• 1921-1922 Greenough succeeds Yeomans as Dean of Harvard College; he serves until 1927. Student Council appointed a standing committee to select juniors and seniors to act as student advisers to freshmen.
  • 1922-1923 Privileges of Dean's List extended to freshmen and to men in Group III of Rank List, regardless of whether or not they were candidates for distinction.
  • 1923-1924 The Assistant Dean of Harvard College in charge of records is named the secretary of the Committee on the Choice of Electives. This Committee merged with the Records Office, which was a part of the Dean's Office.
  • 1924-1925 Board of Freshman Advisers was reorganized and established as a committee with a chairman.Seniors who were candidates for distinction in fields that required a general examination were allowed to reduce requirements for the B.A. degree. George Henry Chase served as Acting Dean of Harvard College in spring 1925.
  • 1927 Alfred Chester Hanford succeeds Greenough as Dean of Harvard College; he serves until 1947.
  • 1928 Based on the recommendation of the Committee on Instruction, a reading period for exams goes into effect in January.
  • 1928-1929 House Plan made possible by gift of Edward Stephens Harkness. Construction begins on first two Houses. Proctors in freshman dormitories are designated special dormitory advisers and supervise freshmen having academic and behavioral problems at College.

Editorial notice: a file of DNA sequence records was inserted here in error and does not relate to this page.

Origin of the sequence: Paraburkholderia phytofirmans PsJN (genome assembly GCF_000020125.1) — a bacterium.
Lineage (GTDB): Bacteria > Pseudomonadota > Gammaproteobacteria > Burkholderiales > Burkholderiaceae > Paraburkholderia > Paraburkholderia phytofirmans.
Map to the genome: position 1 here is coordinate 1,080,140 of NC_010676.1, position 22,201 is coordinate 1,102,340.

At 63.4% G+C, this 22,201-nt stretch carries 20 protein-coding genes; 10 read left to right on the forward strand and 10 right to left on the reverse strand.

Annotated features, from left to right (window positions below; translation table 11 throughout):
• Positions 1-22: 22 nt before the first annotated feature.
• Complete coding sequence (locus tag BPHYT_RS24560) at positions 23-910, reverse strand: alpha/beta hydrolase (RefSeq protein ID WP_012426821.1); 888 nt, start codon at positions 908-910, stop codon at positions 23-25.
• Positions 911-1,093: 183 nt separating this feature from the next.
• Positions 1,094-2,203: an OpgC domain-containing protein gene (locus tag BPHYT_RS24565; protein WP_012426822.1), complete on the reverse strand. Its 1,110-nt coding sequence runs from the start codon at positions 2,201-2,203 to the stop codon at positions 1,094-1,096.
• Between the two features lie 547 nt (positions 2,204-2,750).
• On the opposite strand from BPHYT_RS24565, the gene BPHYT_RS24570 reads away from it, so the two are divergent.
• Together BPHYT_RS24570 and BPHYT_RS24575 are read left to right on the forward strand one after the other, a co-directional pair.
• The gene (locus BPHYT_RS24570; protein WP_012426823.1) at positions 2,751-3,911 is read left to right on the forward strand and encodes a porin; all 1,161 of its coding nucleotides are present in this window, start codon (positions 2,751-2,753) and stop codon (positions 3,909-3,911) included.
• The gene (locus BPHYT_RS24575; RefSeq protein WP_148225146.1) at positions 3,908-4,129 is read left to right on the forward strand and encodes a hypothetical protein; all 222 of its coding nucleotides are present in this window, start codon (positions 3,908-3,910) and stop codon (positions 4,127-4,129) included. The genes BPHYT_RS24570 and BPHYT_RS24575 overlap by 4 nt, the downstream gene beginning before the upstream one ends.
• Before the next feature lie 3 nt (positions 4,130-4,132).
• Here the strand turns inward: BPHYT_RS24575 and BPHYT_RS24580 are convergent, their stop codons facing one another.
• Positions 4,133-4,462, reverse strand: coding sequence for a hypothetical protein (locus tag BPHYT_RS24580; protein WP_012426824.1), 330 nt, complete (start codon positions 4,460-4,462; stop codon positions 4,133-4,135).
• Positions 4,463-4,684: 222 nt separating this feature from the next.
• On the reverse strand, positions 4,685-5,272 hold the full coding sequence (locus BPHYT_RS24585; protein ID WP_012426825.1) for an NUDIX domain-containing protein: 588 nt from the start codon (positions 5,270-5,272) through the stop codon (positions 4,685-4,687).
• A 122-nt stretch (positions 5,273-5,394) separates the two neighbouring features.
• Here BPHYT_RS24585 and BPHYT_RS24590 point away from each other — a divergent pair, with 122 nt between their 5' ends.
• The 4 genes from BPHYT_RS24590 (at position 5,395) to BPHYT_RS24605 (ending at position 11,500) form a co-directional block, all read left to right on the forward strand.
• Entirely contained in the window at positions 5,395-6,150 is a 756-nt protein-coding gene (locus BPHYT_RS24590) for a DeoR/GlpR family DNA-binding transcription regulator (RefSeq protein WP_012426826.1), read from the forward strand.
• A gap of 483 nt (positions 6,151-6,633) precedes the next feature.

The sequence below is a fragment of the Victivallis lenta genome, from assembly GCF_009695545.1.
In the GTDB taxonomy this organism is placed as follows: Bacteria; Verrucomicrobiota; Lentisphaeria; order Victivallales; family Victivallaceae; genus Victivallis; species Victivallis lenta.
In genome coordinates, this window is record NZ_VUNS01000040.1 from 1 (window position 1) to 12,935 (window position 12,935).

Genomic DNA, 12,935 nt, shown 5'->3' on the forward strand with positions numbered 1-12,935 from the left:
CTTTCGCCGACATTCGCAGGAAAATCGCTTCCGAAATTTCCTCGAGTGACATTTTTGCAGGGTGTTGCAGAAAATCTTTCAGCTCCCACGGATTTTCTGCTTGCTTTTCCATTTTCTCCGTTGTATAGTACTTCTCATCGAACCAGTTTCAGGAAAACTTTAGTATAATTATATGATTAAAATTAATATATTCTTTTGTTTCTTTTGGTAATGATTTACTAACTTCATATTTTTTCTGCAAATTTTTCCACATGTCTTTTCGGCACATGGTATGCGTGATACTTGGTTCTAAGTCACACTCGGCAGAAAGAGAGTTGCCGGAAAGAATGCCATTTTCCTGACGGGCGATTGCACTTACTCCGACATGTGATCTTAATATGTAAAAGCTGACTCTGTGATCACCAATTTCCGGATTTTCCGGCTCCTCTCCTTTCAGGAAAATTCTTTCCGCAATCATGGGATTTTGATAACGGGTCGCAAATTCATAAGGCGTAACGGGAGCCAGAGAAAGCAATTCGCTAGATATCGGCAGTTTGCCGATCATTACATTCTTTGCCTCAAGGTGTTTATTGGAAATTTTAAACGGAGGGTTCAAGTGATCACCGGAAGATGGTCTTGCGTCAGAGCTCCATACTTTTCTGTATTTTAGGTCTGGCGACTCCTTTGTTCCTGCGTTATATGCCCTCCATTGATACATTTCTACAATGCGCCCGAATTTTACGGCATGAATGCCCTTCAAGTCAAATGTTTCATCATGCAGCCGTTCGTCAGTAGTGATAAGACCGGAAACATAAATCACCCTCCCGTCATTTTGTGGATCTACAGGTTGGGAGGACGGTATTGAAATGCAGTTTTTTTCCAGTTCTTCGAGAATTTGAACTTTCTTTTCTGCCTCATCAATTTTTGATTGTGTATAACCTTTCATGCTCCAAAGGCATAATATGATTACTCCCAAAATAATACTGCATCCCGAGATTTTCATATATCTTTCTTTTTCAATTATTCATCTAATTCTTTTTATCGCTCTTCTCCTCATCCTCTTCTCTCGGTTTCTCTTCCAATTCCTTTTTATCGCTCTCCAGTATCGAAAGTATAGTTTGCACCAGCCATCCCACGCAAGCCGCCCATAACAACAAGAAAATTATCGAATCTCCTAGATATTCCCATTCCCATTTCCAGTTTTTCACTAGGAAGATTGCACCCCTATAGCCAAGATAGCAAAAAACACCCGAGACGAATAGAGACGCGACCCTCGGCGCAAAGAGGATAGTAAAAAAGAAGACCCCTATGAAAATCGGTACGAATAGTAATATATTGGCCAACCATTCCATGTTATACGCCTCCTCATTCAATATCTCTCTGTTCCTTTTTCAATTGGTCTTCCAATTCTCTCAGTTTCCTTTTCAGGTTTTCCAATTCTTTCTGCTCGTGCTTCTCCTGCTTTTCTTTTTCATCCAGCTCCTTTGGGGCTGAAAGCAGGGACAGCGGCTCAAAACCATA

• 1930-1931 Post of Consultant on Careers created. Dunster and Lowell Houses open. Method of approving scholarships and loans changed. Rather than relying on a single assistant dean to grant awards, all decisions are now made by the Committee on Scholarships and Other Aids, providing for greater uniformity of action and centralization of policy.
  • 1931-1932 Delmar Leighton named first Dean of Freshmen. The freshmen Class of 1935 resided in Harvard Yard dormitories. Creation of the Temporary Student Employment Plan.
  • 1932-1933 Creation of a new central committee to supervise the distribution of applications from the freshmen for the upperclass Houses. Committee members included the President, the Dean of the College, and the Dean of Freshmen.
  • 1933-1934 James Bryant Conant succeeds Lowell as President of Harvard; he serves until 1953. Rank List for upperclassmen no longer published.
  • 1934-1935 Harvard College Prize Fellowships, later renamed the Harvard College National Scholarships, are offered for the first time. Operating out of the Office of the Dean of Harvard College, this scholarship program extended the opportunity for higher education to qualified students in the Midwest and South on a need-blind basis.
  • 1935-1936 George F. Plimpton appointed to the newly created position of Associate Dean of Harvard College in charge of Alumni Placement and Student Employment. After he resigned in 1943, the office was abolished and the Dean of Harvard College assumed most of its responsibilities.